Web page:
This includes its handling of the trial of African National Congress (ANC) president Jacob Zuma and the issue of the Scorpions. Speaking in London, De Klerk questioned whether the ANC's brand of economic, political and social transformation will take precedence over its commitment to the Constitution, which states unequivocally that the new South Africa is founded on the "supremacy of the Constitution and the rule of law". This will play an important role in determining whether the country will "stay on the high road of constitutionalism and the rule of law", or "stray into the minefields of unrestrained executive power", which characterised the apartheid regime.
Also tested will be the ability of the country's newly transformed judiciary to make the hard, principled decisions it needs to, at the risk of displeasing the masses or the government that appointed it. "The next 18 months will be critical in determining whether South Africa will abide by its liberal Constitution and the rule of law, or whether it will deviate from the principles that have thus far served it so well," said De Klerk.
A litmus test for the country's commitment to the rule of law will be whether Zuma's trial will proceed freely, fairly and without interference, he said. Another will be whether the police unit intended to replace the Scorpions will operate with the same independence, zeal and success in probing crime and corruption in government and political circles. "In particular, will it continue with the investigation and prosecution of Jackie Selebi, the commissioner of police, and with investigations into allegations of corruption related to arms procurement?" Also at issue is whether the government will adopt the Expropriation Bill, which has "disturbing implications", and whether it will reintroduce a much-criticised plan to reform the judiciary.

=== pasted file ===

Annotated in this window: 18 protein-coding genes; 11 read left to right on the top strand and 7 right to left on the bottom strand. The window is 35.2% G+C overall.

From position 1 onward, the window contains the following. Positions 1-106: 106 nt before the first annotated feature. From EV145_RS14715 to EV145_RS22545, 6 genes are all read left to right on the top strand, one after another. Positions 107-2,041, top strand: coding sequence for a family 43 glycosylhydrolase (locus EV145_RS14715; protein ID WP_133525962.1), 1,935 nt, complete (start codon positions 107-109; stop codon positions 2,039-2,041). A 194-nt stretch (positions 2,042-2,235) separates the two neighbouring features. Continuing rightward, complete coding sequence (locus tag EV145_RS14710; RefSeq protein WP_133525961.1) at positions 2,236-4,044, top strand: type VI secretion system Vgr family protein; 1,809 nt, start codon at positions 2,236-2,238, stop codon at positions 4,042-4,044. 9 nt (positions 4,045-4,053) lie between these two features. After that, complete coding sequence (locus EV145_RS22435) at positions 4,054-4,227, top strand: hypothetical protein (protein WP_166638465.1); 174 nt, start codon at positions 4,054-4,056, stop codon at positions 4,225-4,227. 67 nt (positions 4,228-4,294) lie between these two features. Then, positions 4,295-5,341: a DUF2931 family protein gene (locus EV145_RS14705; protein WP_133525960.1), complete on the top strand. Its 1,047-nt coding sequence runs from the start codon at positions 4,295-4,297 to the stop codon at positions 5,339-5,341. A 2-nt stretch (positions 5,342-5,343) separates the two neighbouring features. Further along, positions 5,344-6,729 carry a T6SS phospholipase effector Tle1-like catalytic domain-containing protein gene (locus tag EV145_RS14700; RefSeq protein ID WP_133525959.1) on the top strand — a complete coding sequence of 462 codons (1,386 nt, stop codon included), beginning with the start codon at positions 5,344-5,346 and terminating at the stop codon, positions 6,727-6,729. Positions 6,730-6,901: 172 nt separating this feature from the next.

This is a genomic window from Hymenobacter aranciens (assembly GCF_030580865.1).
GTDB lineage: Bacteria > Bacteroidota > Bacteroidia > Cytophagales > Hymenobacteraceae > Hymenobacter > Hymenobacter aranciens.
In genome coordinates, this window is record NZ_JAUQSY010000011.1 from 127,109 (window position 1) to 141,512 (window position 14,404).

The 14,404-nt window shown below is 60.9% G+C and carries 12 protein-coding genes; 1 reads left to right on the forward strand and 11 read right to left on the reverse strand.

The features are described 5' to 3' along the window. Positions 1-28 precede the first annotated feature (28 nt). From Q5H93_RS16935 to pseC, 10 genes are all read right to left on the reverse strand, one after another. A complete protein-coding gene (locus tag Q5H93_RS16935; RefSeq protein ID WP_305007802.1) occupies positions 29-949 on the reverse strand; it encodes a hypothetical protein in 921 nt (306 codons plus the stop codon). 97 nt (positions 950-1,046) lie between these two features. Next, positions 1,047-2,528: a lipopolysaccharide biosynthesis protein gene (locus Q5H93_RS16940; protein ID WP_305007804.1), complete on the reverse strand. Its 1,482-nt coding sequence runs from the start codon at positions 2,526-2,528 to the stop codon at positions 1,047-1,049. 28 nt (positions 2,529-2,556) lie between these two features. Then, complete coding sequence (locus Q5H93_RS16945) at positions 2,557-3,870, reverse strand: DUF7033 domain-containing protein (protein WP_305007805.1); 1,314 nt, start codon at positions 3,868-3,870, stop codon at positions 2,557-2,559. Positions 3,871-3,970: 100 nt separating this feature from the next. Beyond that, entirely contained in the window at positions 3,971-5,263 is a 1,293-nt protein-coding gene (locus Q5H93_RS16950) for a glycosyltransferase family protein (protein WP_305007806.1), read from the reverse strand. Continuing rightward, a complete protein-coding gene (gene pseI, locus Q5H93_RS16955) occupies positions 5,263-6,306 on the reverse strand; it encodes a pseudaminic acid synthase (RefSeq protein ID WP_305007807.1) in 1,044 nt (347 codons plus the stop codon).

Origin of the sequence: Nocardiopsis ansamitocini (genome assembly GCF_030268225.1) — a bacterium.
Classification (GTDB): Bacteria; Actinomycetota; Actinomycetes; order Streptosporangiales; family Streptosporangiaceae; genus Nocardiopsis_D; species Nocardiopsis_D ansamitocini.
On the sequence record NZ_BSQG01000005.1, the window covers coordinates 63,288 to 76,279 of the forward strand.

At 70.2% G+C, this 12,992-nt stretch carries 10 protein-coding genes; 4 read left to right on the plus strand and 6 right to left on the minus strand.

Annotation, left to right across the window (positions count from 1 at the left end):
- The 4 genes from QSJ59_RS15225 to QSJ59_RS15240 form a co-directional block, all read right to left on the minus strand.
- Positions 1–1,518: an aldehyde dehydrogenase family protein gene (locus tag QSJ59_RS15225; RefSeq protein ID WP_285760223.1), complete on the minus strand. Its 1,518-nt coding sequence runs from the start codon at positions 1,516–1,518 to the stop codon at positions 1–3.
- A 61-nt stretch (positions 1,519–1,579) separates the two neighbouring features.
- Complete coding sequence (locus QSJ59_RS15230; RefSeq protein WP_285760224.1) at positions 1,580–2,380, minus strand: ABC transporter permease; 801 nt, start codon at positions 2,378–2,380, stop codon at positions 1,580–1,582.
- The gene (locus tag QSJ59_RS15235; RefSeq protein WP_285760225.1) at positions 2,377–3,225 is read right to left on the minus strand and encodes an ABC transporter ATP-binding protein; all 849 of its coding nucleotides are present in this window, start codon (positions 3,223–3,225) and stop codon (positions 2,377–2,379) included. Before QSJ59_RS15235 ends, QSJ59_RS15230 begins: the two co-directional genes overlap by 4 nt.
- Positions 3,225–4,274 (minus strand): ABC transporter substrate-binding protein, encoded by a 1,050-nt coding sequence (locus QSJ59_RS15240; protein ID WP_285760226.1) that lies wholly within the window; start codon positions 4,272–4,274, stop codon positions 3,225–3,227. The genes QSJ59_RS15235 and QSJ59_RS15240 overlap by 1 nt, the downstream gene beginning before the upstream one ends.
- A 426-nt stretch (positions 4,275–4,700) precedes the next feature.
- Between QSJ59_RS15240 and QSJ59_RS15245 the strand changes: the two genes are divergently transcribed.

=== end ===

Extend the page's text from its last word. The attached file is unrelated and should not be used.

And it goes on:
"Finally, and perhaps most importantly, will the government be able to curb violent crime and the type of mindless xenophobic violence that we have witnessed in recent weeks?" De Klerk asked. "The statistics seem to indicate that the government is very slowly beginning to reduce crime. However, the experience and perceptions of all sections of the population point in the opposite direction." De Klerk pointed out that the ANC has shown a keen awareness of the importance of practical success and of adhering to the global consensus, even when this involves deviations from its ideological programme.
He said the ANC's new leadership has on numerous occasions reiterated its respect for the rule of law and for the Constitution. "It has reiterated its long-standing commitment to 'the fundamental provisions of the basic law of the land', which, it says 'accord with its own vision of a democratic and just society'." The ANC insists, too, that it aims to implement "the letter and the spirit" of the Constitution, through multiparty democracy, separation of powers, fundamental human rights, respect for the rights of linguistic, religious and cultural communities and social equity.
De Klerk asked that the international community continues to take a "benign" interest in the country's affairs and supports the maintenance of the rule of law "with the same vigour as they criticised its absence in the past". It is on the supremacy of the Constitution and the rule of law that the "great national accord" South Africans reached between 1990 and 1996 rests. "Upon it depends the continuation of the South African miracle and the future happiness, prosperity and success of our country and all its people," said De Klerk. -- Sapa Goto
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